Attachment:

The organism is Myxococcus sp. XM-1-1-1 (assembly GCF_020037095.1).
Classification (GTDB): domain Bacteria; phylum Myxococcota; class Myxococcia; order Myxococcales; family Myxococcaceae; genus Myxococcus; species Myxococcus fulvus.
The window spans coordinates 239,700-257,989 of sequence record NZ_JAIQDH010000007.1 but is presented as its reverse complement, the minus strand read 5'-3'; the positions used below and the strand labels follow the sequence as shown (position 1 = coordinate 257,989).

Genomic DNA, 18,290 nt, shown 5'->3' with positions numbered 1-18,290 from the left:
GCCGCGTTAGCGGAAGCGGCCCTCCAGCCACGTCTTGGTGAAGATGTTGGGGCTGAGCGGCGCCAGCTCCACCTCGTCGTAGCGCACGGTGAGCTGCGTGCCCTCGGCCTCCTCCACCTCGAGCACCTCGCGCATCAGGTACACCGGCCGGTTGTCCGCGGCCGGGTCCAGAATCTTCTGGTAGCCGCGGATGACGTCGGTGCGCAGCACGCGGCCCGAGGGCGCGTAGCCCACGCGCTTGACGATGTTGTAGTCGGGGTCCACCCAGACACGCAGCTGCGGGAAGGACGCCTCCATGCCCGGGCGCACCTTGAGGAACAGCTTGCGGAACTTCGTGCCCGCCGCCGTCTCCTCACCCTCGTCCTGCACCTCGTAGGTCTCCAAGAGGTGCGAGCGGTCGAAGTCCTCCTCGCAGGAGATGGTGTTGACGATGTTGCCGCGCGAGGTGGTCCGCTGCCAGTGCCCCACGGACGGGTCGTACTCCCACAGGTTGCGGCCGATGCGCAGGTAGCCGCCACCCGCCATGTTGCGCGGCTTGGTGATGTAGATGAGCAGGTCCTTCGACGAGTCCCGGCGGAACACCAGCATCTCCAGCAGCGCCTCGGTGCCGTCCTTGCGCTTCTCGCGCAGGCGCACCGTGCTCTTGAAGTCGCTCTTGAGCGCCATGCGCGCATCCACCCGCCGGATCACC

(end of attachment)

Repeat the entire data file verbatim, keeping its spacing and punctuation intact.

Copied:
The organism is Myxococcus sp. XM-1-1-1 (assembly GCF_020037095.1).
Classification (GTDB): domain Bacteria; phylum Myxococcota; class Myxococcia; order Myxococcales; family Myxococcaceae; genus Myxococcus; species Myxococcus fulvus.
The window spans coordinates 239,700-257,989 of sequence record NZ_JAIQDH010000007.1 but is presented as its reverse complement, the minus strand read 5'-3'; the positions used below and the strand labels follow the sequence as shown (position 1 = coordinate 257,989).

Genomic DNA, 18,290 nt, shown 5'->3' with positions numbered 1-18,290 from the left:
GCCGCGTTAGCGGAAGCGGCCCTCCAGCCACGTCTTGGTGAAGATGTTGGGGCTGAGCGGCGCCAGCTCCACCTCGTCGTAGCGCACGGTGAGCTGCGTGCCCTCGGCCTCCTCCACCTCGAGCACCTCGCGCATCAGGTACACCGGCCGGTTGTCCGCGGCCGGGTCCAGAATCTTCTGGTAGCCGCGGATGACGTCGGTGCGCAGCACGCGGCCCGAGGGCGCGTAGCCCACGCGCTTGACGATGTTGTAGTCGGGGTCCACCCAGACACGCAGCTGCGGGAAGGACGCCTCCATGCCCGGGCGCACCTTGAGGAACAGCTTGCGGAACTTCGTGCCCGCCGCCGTCTCCTCACCCTCGTCCTGCACCTCGTAGGTCTCCAAGAGGTGCGAGCGGTCGAAGTCCTCCTCGCAGGAGATGGTGTTGACGATGTTGCCGCGCGAGGTGGTCCGCTGCCAGTGCCCCACGGACGGGTCGTACTCCCACAGGTTGCGGCCGATGCGCAGGTAGCCGCCACCCGCCATGTTGCGCGGCTTGGTGATGTAGATGAGCAGGTCCTTCGACGAGTCCCGGCGGAACACCAGCATCTCCAGCAGCGCCTCGGTGCCGTCCTTGCGCTTCTCGCGCAGGCGCACCGTGCTCTTGAAGTCGCTCTTGAGCGCCATGCGCGCATCCACCCGCCGGATCACC